The Duchess of Cambridge's baby will ultimately accede to the throne regardless of its sex after changes in the rules of royal succession, ministers have said.
In a break with more than 300 years of English constitutional tradition, laws that would have passed the Crown to the oldest male heir of the Duke of Cambridge will not apply.
Under the previous rules of primogeniture, any male child born to the couple would have taken precedence in the order of succession over older sisters.
That would have meant that if next year's child were to be female, her place in the line of succession could have been taken by a younger brother.
The laws required to change the succession rules have not yet been passed, but ministers insist that a political agreement David Cameron made with other Commonwealth leaders last year is enough.
At a summit in Perth, Australia, the Prime Minister agreed in principle that succession rules will change across the Queen's Realms, the 16 nations where the Queen is head of state.
In Perth, a Realms "working group" was established under the leadership of New Zealand to make sure the necessary legislation is acceptable to all countries and that the process is coordinated.
British legislation to change the rules has not yet been passed, nor have any of the other Realms done so.
Nonetheless, British ministers have insisted that the agreement is enough to ensure that the child will not be affected by primogeniture rules.
Nick Clegg, the Deputy Prime Minister, said last night that a new law to change the succession rules in Britain was in the process of being drawn up.
"We're literally working right now in government to put the finishing touches to legislation which will update the very old-fashioned rules of succession.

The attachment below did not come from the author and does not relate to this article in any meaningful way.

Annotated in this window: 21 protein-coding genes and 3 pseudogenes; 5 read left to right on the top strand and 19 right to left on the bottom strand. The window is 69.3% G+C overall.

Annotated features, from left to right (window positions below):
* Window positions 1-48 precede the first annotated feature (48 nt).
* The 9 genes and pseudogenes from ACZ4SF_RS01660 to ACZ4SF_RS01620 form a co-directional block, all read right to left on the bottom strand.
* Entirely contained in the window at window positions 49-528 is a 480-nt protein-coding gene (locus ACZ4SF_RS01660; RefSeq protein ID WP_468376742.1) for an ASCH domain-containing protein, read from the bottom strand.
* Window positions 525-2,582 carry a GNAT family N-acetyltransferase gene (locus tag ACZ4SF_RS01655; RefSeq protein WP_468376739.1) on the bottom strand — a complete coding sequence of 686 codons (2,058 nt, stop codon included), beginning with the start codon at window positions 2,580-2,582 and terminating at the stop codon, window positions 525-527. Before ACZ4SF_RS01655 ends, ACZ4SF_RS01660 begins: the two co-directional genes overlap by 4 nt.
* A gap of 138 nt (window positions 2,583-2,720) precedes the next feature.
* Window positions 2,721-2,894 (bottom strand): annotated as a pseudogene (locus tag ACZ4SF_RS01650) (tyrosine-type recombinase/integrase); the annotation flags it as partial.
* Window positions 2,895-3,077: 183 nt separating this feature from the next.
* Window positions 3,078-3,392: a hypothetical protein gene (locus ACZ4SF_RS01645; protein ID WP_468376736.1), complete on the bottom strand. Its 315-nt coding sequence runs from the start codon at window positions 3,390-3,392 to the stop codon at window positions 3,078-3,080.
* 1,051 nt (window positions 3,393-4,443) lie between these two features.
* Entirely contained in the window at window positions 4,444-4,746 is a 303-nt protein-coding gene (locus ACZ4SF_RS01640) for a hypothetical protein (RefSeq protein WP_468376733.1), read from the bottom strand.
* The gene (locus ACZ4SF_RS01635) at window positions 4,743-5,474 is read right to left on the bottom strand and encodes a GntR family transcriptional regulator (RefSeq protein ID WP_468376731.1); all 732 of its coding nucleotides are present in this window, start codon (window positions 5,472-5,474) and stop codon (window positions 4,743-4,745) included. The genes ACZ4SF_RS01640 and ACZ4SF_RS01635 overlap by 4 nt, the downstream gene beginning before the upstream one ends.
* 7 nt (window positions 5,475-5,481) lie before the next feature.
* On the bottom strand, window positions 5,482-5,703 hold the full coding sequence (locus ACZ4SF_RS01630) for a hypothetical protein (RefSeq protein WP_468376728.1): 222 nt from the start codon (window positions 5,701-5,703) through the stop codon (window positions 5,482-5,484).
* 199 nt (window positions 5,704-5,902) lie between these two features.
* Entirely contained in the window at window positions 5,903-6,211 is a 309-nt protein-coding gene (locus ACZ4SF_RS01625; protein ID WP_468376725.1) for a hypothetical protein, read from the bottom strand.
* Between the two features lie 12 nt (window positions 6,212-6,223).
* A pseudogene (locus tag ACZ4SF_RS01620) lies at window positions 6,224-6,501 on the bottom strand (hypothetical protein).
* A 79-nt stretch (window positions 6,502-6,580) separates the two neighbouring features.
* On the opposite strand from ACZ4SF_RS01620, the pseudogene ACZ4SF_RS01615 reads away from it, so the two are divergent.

"We're making sure that if it is a baby girl, she can be our queen," he said.
He added: "That is a big, big change and something which the country thinks should have happened a long time ago."
The duchess's extreme morning sickness has given rise to speculation that she may be carrying twins, as hyperemesis gravidarum is associated with multiple births.
Twins have never been born into prominent positions in the British line of succession before.
Were the duchess to bear more than one child next year, the first to be born would take a higher place in the line.
Last year, Crown Princess Mary of Denmark gave birth to twins, a boy and a girl.
Before the birth, there was speculation that Princess Mary would have a caesarean section delivery, leading to reports that the presiding doctor would effectively be choosing the babies' position in the line of succession.
The babies were eventually delivered without surgery. The boy, Prince Vincent, was delivered around 25 minutes before his sister, Princess Josephine, and therefore took a higher place in the Danish line of succession.
The law on the royal succession in Britain is often referred to as the Act of Settlement, but the rules are in fact set down in several different pieces of legislation passed in the 17th and 18th centuries.
They include the Act of Settlement, the Bill of Rights, the Royal Marriages Act and Princess Sophia's Precedence Act.